Shortly after our arrival in Paris, we were surprised to see a new café, La Comtesse, at the corner of Avenue de Tourville and Avenue Duquesne. I was intrigued by the décor that I could see inside, and also the name. I thought “Which Comtesse?” The Comtesse Greffulhe perhaps? We went to lunch at the café a few days later and learned from our waitress that the owners had no particular Comtesse in mind, but rather the idea of the 18th century salon movement, in which ladies of the upper crust would invite accomplished persons, such as artists or musicians, and not only society people, into their homes, to cultivate the arts and learning generally, and to drink hot chocolate. The café is thus an important conceptual part of the Comtesse hotel, which advertises 40 guest rooms, with front or side views of the Eiffel Tower.
I wrote earlier that we had sought out Proust’s home of many years at 102 Boulevard Hausmann. A few days later we decided to seek out another place where Proust once lived, 9 Boulevard Malesherbes. Along the way toward the Madeleine we passed by the Elysée Palace, the Colombian and British Embassies, on the Rue du Faubourg St-Honoré. From the Madeleine it is a short walk up to this site:
The plaque beside the door announces a dental surgeon’s office. This is a nice Haussmannian building, much more so than 102 Boulevard Haussmann, which has no grill-work window treatments. In any case it is through these portals that the young Proust regularly passed on his way to and from school or play.
Not far from here is another establishment connected to Proust indirectly: Le Greffulhe, a brasserie/restaurant at 29 Rue des Mathurins. It is situated across the street from the Théâtre des Mathurins and the Théâtre Michel, and according to the website is indeed named after Henry Greffulhe, “elected deputy in 1889.” We decided to eat lunch there.
The food was excellent, the service efficient. The tables near us began to fill up, not with tourists, but with working people on lunch break.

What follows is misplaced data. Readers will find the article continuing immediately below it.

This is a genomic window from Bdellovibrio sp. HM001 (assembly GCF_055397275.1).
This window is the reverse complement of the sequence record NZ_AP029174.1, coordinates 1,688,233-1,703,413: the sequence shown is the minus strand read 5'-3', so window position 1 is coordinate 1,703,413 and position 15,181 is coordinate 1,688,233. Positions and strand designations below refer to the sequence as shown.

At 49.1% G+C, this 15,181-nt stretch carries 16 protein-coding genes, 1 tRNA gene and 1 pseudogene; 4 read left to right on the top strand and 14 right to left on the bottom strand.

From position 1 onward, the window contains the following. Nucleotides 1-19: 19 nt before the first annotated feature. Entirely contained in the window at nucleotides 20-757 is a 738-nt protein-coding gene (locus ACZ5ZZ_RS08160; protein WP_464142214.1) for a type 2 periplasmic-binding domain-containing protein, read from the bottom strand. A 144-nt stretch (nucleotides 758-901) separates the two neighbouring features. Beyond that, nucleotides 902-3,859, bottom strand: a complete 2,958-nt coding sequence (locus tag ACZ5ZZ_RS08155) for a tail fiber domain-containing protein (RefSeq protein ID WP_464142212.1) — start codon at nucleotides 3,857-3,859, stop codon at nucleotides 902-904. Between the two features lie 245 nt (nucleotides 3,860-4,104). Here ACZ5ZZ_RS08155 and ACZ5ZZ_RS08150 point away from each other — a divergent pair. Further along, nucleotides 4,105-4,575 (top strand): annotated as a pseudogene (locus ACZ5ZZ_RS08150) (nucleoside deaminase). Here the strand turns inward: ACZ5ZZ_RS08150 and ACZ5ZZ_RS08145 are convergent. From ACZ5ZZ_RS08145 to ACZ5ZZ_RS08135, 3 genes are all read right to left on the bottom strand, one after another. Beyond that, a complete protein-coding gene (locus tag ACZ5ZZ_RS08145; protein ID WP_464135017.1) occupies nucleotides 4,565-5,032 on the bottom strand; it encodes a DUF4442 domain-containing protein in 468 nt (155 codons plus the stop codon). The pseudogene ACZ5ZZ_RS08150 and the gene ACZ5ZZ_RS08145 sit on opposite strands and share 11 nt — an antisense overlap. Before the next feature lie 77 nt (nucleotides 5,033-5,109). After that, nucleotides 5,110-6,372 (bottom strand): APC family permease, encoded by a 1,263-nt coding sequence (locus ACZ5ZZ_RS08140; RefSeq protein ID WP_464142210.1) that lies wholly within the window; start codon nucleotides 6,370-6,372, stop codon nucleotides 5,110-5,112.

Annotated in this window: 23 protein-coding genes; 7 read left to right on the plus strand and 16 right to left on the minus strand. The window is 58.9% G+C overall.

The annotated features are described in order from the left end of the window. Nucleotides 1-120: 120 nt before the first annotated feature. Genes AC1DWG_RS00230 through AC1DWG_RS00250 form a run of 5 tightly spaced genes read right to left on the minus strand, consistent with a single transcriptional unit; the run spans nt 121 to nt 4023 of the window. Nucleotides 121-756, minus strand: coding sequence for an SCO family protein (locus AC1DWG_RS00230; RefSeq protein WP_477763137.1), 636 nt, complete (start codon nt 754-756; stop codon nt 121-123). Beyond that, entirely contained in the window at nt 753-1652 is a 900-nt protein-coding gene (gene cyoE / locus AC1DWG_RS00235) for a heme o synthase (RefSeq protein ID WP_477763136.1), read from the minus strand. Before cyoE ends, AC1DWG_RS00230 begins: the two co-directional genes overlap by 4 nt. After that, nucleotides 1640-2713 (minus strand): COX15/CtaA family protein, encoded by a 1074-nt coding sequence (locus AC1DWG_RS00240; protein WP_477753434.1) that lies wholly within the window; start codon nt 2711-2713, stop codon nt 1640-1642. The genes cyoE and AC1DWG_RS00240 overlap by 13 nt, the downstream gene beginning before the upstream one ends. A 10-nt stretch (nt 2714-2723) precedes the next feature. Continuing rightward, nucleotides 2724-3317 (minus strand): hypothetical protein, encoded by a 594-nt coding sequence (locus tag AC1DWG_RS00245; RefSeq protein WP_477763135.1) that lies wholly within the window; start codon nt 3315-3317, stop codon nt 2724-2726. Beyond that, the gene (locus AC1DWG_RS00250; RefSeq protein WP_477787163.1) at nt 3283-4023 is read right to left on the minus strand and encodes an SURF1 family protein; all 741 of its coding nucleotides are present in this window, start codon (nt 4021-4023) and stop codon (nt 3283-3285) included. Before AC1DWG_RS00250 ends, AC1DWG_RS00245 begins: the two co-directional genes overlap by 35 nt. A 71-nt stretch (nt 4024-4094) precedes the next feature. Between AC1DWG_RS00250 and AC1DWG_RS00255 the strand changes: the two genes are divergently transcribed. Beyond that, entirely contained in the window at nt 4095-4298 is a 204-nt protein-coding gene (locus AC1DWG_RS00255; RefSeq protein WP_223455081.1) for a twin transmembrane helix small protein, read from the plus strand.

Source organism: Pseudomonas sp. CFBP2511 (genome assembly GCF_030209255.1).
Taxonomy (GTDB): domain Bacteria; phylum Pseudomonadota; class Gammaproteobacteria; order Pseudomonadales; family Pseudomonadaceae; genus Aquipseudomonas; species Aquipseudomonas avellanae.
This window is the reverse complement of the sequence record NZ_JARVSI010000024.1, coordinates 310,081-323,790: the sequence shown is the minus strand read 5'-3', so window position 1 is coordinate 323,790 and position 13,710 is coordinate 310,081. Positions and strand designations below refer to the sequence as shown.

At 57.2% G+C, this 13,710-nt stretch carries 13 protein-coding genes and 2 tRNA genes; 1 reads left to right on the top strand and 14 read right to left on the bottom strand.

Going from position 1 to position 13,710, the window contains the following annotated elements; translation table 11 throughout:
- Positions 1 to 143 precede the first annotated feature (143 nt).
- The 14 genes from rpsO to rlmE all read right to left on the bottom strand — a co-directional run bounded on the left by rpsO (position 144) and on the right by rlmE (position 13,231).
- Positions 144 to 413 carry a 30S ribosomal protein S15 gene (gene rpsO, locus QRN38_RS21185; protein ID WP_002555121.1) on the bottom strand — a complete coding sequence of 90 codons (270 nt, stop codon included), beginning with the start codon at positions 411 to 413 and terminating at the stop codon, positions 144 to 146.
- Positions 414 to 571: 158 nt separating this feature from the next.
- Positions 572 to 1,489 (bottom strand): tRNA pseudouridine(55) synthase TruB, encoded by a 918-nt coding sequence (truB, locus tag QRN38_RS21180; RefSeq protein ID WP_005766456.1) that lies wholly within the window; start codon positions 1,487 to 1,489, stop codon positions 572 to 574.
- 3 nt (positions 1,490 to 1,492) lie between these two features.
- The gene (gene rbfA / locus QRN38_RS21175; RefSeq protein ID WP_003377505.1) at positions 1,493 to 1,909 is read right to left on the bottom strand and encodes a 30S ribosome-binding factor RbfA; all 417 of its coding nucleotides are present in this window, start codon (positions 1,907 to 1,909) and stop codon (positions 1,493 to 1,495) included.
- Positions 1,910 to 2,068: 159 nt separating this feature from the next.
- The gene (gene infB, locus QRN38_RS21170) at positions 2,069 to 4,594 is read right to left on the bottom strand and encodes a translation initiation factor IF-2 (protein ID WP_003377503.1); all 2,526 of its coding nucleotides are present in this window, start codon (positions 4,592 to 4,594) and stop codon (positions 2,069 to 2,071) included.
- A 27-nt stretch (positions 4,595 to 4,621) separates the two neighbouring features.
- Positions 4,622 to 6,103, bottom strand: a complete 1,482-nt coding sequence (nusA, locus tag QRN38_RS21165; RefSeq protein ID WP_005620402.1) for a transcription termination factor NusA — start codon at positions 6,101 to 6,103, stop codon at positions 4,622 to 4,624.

Le Greffulhe is a short walk from Proust’s boyhood home. Also it is not expensive. The website suggests making reservations on-line, so it might be advisable to do that for dinner. For lunch, the place was about half full by the time we left. The website suggests that you might see some actors dining there, but it does not provide full details about why the restaurant was named for Henry Greffulhe. I wrote an email to the manager, Michel Polard, and he replied to me right away, explaining that the Greffulhe family lived in the Rue Astorg, just a few streets away. So being a representative of the neighborhood in the government, a neighbor, and somewhat famous as well, it made all the sense in the world in 1909 for the proprietor to name this establishment, where one could buy drinks and coal, after him. It probably helped that the place was frequented by celebrities and actors.
His wife was even more famous, and served as a model for two of Proust’s characters, the Duchess and the Princess of Guermantes. Henry Greffulhe was not particularly happy about his wife’s fame, even though she never did anything scandalous. She specialized as a promoter – today we would say fund-raiser – of music, art, and science. Wherever she went, she caused a sensation both because of her beauty and because of her original gowns. Henry probably would not have liked anyone to name a beer and coal supplier after her. He also wound up in Proust’s novel, as the womanizing, Jupiterian Duc de Guermantes.
Paris owes a great deal to its past, and Parisians refer to it, even in such simple things as choosing a name for a hotel or restaurant.